The Commercial Kitchen — What Goes Where and Why
In our restaurant kitchen, I’ve driven some of my cooks crazy with moving things around, buying different equipment and changing how we operate. To some, it’s maddening to have a table moved six inches. During one discussion with a cook about why I’d made a change, I explained that every step matters. Every inch matters. Every second matters. Every degree in temperature matters. As we grow and learn, we evolve, and sometimes that calls for change.
When you think about purchasing commercial equipment, you first need to think about designing a kitchen. The most important thing to consider is flow. When designing the kitchen at my restaurant, we spent a lot of time with tape measures and painters tape, coming up with a game plan for where tasks would be performed. Where will the food be prepared? Where will servers pick up plated food? Where are the dirty dishes going to be dropped off? Where will trash cans live out of view of diners? Is there enough space for two people to pass by each other on the line to access the sink? Where will the bartenders make cocktails? Every space is different, so before even thinking about equipment, consider the flow.
Bottlenecks in a work space can make production not only frustrating, but possibly hazardous. A shift set back by a dropped rack of glasses or spilled stock, as a result of a collision, could be overwhelming.
Another priority to consider is sinks. Having a good prep sink with a solid work surface attached is very helpful for messy tasks such as butchering, peeling vegetables, draining potatoes, etc. Next are the hand washing sinks: one near the dish station, at least one in the food production area, and one behind the bar. Then a three-bay in the dish room. But wait, there’s still more. You need a mop sink for cleaning and a dump (for cocktail production) behind the bar.
Now that you’ve filled your space with sinks, on to the exhaust/ventilation hood. Do you have one? If you have an existing hood system, great! It’s time to measure how much space is underneath it — you need to be certain your equipment can fit under it. If you don’t have a hood, will you need one? What kind? Bakeries and restaurants need different kinds of ventilation. Figure out what cooking and baking appliances you’ll need, and plan accordingly.
We are almost to the fun part, I promise!
Now think dish machine — you’ll probably need two. One will be for pans and dishes in the kitchen, either a low temp (chemical sanitizing) machine or a high temp (sanitizes with a combination of chemical & temperature) machine. Pros and cons to consider: low temp does not need its own ventilation hood, but has a slower cycle, whereas high temp has a shorter cycle, but will require a hood above it. Choose what fits your location best.
Now for the fun part: Cooking equipment and storage!
As a general rule, I recommend buying used cooking equipment, but not used refrigeration. There is more wiggle room for repairs on heating than cooling units. Coolers also need to go through the proper steps of shutting down/tearing out to make sure that they are preserved correctly. Weather extremes can have adverse effects on refrigeration units, so sometimes you are taking a gamble with used equipment. If you have the funds, buy top brands. I’m not going to name-drop, but there are four or five high-quality brands that can last ten or more years. If you have a limited budget when starting out, buy a cheaper unit but factor in replacing it in five years or so.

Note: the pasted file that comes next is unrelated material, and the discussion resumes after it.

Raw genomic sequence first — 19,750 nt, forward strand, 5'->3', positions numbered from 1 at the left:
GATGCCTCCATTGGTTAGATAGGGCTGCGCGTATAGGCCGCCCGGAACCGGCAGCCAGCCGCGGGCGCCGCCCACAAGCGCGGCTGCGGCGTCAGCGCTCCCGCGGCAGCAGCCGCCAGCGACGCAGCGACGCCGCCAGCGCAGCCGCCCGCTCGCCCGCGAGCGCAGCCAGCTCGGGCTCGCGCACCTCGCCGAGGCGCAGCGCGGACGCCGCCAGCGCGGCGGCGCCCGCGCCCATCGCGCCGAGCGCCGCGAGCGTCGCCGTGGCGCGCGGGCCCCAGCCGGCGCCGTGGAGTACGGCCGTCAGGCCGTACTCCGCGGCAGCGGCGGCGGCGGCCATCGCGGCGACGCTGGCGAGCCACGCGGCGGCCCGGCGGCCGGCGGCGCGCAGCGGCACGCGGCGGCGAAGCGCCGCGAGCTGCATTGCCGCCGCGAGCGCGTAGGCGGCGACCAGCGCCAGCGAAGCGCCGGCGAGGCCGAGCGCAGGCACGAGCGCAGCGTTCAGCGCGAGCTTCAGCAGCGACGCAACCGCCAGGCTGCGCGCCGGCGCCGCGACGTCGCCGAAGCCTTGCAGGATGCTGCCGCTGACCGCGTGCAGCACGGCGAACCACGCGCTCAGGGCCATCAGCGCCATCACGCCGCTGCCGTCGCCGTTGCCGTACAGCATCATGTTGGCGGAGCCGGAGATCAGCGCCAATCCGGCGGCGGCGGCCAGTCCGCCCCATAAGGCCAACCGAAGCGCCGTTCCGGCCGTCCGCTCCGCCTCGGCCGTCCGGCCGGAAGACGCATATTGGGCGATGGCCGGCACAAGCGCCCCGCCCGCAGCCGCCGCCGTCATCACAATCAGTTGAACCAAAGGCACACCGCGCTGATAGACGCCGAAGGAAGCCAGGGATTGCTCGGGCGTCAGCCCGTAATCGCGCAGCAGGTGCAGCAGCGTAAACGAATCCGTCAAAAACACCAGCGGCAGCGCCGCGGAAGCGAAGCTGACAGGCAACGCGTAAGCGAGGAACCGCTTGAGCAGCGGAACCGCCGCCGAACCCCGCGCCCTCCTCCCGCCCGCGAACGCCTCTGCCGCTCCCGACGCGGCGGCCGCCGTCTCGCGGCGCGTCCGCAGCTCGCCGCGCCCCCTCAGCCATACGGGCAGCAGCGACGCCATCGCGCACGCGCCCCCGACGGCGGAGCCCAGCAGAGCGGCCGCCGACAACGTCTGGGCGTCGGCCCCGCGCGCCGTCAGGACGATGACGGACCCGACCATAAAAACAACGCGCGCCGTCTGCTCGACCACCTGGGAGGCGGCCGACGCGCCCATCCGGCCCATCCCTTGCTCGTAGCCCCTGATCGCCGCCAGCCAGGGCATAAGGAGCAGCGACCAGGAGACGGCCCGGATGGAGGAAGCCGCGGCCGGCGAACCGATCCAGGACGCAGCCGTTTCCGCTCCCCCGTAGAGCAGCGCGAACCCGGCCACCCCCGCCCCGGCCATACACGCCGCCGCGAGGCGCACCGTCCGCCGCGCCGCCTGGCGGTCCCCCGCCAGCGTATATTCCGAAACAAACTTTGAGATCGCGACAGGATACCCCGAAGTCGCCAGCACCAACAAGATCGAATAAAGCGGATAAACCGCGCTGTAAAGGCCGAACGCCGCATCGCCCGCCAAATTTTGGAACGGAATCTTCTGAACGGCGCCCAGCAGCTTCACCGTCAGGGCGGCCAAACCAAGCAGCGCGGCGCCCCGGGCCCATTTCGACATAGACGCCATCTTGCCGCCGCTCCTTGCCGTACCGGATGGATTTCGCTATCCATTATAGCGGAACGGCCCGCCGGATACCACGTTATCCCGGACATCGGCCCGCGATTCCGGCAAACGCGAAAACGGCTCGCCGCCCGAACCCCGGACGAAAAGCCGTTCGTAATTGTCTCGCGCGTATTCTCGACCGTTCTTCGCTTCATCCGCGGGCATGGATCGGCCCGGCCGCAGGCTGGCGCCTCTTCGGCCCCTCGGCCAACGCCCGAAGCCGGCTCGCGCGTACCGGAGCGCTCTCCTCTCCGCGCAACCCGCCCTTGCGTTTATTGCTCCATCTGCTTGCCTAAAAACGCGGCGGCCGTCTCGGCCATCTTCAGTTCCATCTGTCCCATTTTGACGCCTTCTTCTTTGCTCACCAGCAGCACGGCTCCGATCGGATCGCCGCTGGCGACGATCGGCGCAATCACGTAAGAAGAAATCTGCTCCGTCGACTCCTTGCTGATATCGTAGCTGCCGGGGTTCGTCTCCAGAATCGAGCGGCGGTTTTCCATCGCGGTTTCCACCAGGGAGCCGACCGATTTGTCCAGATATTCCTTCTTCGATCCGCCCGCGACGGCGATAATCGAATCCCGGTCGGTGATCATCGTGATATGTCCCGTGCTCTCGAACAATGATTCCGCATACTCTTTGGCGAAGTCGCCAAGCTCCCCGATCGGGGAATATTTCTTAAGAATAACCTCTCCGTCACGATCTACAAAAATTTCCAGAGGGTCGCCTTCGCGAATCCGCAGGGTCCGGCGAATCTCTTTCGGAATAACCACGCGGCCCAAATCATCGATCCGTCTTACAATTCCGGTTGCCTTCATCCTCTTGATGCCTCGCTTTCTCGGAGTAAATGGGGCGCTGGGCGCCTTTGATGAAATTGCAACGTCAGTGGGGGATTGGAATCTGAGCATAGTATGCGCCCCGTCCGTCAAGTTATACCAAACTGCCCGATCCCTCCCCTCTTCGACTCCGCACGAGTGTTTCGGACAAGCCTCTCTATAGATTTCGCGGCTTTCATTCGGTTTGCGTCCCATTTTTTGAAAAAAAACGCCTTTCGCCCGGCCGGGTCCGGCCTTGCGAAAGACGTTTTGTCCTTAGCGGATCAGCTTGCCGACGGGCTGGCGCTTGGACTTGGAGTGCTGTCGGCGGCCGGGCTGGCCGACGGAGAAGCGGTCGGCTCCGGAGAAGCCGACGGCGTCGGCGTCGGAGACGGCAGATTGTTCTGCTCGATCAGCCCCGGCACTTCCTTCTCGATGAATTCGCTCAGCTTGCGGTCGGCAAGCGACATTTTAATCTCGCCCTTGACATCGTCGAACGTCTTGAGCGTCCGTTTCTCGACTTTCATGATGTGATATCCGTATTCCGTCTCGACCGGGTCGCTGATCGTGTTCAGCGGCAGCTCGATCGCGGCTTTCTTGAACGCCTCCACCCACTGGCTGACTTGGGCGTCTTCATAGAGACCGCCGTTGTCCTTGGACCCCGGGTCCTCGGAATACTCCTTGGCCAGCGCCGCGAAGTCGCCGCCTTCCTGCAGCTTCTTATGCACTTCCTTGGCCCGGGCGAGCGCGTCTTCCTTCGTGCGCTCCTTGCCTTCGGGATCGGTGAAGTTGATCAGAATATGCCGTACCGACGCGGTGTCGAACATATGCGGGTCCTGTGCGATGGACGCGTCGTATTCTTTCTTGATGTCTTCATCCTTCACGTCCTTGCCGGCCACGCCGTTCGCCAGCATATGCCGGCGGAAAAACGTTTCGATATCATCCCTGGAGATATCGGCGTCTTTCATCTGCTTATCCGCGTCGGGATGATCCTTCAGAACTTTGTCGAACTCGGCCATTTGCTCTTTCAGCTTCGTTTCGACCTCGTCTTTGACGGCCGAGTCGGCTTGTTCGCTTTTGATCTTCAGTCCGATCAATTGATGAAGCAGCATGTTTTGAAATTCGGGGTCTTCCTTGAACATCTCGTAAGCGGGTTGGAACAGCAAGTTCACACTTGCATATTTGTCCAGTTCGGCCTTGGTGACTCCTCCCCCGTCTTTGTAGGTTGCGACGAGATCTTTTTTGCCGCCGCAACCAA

I can not sing the praises enough of the pizza-prep cooler. It is a workhorse! These base cabinet style units have sheet tray length depth, “garnish rails” (covered trays) on top for easy access to ingredients, and a wide work space for preparing and plating dishes.
A walk-in cooler is a great tool for a restaurant. It can serve as a receiving zone for ingredients, storage for prepped items, space from which to run a draft beer program — and is a well-insulated space where you can go to scream on a frustrating shift.
For cooking equipment, buy name brands. New is preferred, but at the very least, buy mid-to-high-end quality. Cheap wears out quickly during regular use and is often more difficult to clean. Buy equipment that has service technicians near you to maintain your units.
For an average restaurant I recommend three main pieces: First, a combination unit with two ovens, raised flat top griddle, and four burners with a two-burner warmer plate. This piece can accommodate your cooking methods in an efficient, compact space. Although I love wood-fired grills, I would choose a flat top over a char broiler any day for its diversity of uses. Next, a fryer. I find the larger, free-standing LP powered units are easier to maintain and use than table top electrical units. And last, I nominate a convection oven. Full or half sized, these units are great for prep and functions.
When selecting equipment, do your research and consult with sales representatives about your needs. It is in their best interest to steer you toward a quality piece and avoid getting caught up in warranty work hassles.
I almost forgot: Work tables! Having table space between cooking units is a must in my profession. Tables allow space for mise en place and preparation to be more accessible to cooking areas. Every step counts; not having to turn around for a spatula or cooking ingredients helps streamline production.
In my world, the kitchen is a creative work space for which I am always looking for ways to improve, streamline and evolve.